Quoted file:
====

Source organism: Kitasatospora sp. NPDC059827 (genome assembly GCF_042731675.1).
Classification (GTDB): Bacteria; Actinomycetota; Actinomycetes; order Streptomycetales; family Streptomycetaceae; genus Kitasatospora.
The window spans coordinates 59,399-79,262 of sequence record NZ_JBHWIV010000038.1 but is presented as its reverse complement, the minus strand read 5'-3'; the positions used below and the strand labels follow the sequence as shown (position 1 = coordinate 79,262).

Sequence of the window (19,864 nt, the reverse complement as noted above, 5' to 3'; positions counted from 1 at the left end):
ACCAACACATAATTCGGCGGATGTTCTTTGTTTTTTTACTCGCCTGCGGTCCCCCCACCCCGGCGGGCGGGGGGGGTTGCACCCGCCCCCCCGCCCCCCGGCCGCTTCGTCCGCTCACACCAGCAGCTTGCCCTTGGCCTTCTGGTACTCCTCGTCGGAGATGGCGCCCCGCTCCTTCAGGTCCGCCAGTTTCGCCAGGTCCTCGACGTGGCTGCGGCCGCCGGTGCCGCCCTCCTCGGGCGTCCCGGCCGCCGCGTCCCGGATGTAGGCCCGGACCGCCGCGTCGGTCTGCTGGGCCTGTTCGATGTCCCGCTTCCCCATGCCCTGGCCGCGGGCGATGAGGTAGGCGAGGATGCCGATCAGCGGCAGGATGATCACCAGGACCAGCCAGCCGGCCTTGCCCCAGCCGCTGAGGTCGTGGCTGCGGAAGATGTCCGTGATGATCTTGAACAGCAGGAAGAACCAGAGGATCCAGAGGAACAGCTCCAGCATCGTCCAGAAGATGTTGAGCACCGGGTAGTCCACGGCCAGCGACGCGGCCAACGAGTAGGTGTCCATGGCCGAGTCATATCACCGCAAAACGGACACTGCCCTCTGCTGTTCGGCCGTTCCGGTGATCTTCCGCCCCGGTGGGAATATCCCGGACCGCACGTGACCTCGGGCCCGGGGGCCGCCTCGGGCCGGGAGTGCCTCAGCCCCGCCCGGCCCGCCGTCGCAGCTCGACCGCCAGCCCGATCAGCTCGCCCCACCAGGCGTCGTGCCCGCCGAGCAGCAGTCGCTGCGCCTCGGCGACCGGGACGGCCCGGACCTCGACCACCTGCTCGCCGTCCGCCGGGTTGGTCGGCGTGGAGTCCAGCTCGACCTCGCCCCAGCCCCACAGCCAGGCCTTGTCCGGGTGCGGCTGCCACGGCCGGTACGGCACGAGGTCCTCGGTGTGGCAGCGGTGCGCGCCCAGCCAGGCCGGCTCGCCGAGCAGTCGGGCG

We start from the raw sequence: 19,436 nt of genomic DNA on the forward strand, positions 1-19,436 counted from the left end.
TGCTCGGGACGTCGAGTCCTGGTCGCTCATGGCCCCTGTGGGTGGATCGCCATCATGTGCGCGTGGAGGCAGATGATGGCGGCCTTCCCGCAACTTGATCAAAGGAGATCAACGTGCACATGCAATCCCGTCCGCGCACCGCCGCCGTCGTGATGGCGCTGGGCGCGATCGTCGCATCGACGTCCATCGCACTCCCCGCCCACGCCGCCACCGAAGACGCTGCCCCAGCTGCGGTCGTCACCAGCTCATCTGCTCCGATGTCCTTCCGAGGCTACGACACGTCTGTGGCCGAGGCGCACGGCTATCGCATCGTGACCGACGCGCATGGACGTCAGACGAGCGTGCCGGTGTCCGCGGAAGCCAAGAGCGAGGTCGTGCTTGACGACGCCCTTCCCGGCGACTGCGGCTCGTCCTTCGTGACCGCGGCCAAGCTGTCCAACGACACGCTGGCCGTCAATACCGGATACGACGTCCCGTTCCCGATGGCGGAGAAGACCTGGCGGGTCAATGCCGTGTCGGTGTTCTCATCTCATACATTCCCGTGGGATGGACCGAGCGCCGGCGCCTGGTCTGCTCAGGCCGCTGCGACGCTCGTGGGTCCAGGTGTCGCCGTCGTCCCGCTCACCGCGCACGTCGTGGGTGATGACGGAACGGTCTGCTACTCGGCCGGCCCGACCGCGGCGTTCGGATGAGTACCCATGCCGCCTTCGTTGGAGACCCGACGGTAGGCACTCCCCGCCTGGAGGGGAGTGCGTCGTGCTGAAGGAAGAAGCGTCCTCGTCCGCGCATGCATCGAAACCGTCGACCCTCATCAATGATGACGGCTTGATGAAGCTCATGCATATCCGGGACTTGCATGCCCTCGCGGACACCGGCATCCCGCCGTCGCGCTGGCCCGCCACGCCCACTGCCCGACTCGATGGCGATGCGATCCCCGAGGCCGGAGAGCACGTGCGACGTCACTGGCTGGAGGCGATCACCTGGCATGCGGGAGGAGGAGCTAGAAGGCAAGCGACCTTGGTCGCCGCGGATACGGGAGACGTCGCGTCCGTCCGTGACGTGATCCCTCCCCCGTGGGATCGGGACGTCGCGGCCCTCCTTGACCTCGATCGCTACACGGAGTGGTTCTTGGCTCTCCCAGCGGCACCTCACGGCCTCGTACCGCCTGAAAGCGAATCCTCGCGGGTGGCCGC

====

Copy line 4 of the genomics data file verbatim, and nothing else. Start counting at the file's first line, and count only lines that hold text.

Sequence of the window (19,864 nt, the reverse complement as noted above, 5' to 3'; positions counted from 1 at the left end):